See also: Ax, AX, -ax, .ax, ax̱, a꞉x, ˀa·x, and ах

EnglishEdit

PronunciationEdit

  • enPR: ăks, IPA(key): /æks/
    • (file)
  • Rhymes: -æks

Etymology 1Edit

NounEdit

ax (plural axes)

  1. (American spelling) Alternative form of axe

VerbEdit

ax (third-person singular simple present axes, present participle axing, simple past and past participle axed)

  1. (American spelling) Alternative form of axe

Etymology 2Edit

From Old English acsian/axian, showing metathesis from ascian. Ax/aks was the regular literary form until about 1600.

VerbEdit

ax (third-person singular simple present axes, present participle axing, simple past and past participle axed)

  1. (now dialectal or nonstandard, especially African-American Vernacular, Bermuda) Alternative form of ask
    • 1526, William Tyndale, trans. Bible, Acts I:
      When they were come togedder, they axed off hym, sayinge: Master wilt thou at this tyme restore agayne the kyngdom of israhel?
    • 1836, Joanna Baillie, The Alienated Manor, Act 4:
      Dolly: And if so be, why did you ax me to keep you company? Housekeeper wants me below to pick raisins.
    • 1879, William Barnes, “The Welshnut Tree”, in Complete Poems of William Barnes, volume 1, page 106:
      Ar try who'l ax em the hardest riddle, / Ar soonest vind out oone put us, true;
    • 1979, Verna Mae Slone, What My Heart Wants to Tell, Kentucky 1988, p. 18:
      ‘I axed him if he knowed the way and he said he had not fergitten the lay of the land.’

Usage notesEdit

According to the American Heritage Dictionary, Fourth Edition (2000), the form ax is now associated with African American Vernacular English, but in the past it was common among “white” Americans as well, especially in New England, and is a feature of some British dialects. It was a common word in English for a thousand years (Chaucer used both forms interchangeably), but is now stigmatized as nonstandard. This is similar to the case of words like ain't which were also acceptable in the past.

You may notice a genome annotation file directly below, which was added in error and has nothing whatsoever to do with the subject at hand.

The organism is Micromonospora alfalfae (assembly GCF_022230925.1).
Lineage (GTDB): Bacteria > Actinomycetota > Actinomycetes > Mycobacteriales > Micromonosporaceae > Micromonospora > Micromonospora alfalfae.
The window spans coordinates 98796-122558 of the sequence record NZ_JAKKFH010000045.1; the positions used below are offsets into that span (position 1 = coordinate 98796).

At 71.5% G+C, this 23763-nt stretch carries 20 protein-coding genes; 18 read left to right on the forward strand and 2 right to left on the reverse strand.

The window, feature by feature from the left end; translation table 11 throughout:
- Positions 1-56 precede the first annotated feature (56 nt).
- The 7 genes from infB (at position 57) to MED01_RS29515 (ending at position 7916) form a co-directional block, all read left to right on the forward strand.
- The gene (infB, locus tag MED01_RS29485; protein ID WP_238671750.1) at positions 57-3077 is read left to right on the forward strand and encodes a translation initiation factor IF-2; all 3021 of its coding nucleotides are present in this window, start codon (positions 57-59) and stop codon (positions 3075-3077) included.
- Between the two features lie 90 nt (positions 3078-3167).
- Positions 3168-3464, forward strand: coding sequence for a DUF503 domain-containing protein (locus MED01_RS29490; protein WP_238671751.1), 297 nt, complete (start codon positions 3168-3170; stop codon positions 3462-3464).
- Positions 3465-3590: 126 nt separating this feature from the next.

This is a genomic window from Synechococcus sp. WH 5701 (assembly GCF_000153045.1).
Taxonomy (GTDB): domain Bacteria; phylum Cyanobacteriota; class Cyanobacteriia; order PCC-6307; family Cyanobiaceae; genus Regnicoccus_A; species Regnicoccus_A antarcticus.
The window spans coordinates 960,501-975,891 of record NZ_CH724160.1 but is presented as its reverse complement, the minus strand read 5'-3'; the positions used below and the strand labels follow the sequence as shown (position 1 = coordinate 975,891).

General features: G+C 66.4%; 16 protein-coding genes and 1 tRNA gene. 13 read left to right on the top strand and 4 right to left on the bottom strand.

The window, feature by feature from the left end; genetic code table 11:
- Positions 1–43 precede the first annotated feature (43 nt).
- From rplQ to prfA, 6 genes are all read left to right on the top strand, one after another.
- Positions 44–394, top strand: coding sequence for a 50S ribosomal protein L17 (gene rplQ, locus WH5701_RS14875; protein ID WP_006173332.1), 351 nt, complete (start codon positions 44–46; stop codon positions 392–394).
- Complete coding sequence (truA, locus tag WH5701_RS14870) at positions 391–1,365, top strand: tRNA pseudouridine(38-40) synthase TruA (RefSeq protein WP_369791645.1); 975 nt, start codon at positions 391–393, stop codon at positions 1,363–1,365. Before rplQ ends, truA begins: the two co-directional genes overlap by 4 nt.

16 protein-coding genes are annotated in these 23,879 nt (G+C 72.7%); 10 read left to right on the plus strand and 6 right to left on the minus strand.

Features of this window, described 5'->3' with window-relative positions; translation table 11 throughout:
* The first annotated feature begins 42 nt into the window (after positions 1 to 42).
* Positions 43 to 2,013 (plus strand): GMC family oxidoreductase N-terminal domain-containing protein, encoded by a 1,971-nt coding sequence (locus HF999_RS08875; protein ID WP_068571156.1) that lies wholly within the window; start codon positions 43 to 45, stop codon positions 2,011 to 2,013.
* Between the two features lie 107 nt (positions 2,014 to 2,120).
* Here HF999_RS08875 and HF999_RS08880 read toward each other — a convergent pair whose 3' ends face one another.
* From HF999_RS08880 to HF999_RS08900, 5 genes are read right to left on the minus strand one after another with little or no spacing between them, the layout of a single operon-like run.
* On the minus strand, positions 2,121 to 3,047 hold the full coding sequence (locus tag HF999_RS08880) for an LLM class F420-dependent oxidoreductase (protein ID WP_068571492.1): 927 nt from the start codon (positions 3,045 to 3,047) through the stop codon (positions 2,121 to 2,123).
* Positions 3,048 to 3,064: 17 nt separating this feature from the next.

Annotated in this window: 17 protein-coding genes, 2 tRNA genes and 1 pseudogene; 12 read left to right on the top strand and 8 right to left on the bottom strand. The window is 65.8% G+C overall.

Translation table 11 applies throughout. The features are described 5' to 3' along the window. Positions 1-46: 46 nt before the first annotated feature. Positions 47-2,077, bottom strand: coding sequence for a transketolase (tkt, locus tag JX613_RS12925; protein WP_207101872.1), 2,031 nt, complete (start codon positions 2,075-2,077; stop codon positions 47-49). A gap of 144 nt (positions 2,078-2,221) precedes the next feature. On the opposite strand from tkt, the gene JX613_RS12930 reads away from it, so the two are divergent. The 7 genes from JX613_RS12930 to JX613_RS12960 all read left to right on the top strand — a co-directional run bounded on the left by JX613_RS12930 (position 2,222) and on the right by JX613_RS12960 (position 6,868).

Eastern Huasteca NahuatlEdit

AdverbEdit

ax

  1. not

IcelandicEdit

EtymologyEdit

From Old Norse ax

PronunciationEdit

NounEdit

ax n (genitive singular ax, nominative plural öx)

  1. ear (of corn)

DeclensionEdit


Jamaican CreoleEdit

VerbEdit

ax

  1. Alternative spelling of aks.
    • 2006, Amina Blackwood-Meeks, “Aiming at your dreams”, in The Jamaica Gleaner[1]:
      “Well she sey one a de man dem come right up to har car window an show har fe him sign wid him finga, order har outa de plaza like sey it was him personal yaad an ax har if she tink sey chu hooman a go tun Prime Minista she can jus come park which part she have a mind. []
      So she said one of the men walked right up to her car window and pointed at his sign with his finger and ordered her to leave the plaza as if it were his own home. He asked her if she thought that the fact that a woman was going to become Prime Minister that she could just park anywhere she wanted to. []

Middle EnglishEdit

Etymology 1Edit

From Old English æx, æcs, from Proto-West Germanic *akusi.

Alternative formsEdit

PronunciationEdit

NounEdit

ax (plural axes)

  1. An axe (tool)
  2. An axe (weapon)
DescendantsEdit
  • English: axe, ax
  • Scots: aix
ReferencesEdit

Etymology 2Edit

From Old English eax, from Proto-Germanic *ahsu.

Alternative formsEdit

PronunciationEdit

NounEdit

ax (plural axes)

  1. (rare) An axle, axletree, pole
Derived termsEdit
ReferencesEdit

Old FrenchEdit

ContractionEdit

ax

  1. Contraction of a + les (to the)

Old NorseEdit

EtymologyEdit

From Proto-Germanic *ahsą, from *ahaz (ear (of grain)).

NounEdit

ax n (genitive ax, plural ǫx)

  1. ear (of corn)

DeclensionEdit

DescendantsEdit

  • Icelandic: ax
  • Norwegian Nynorsk: aks
  • Norwegian Bokmål: aks
  • Westrobothnian: aks
  • Old Swedish: ax
    • Swedish: ax
  • Danish: aks

ReferencesEdit

ax in Geir T. Zoëga (1910) A Concise Dictionary of Old Icelandic, Oxford: Clarendon Press


RomanianEdit

EtymologyEdit

From French axe, from Latin axis.

NounEdit

ax n (plural axe)

  1. axle
  2. axis

DeclensionEdit


SwedishEdit

EtymologyEdit

From Old Norse ax

NounEdit

ax n

  1. an ear (fruiting body of a grain plant)

DeclensionEdit

Declension of ax 
Singular Plural
Indefinite Definite Indefinite Definite
Nominative ax axet ax axen
Genitive ax axets ax axens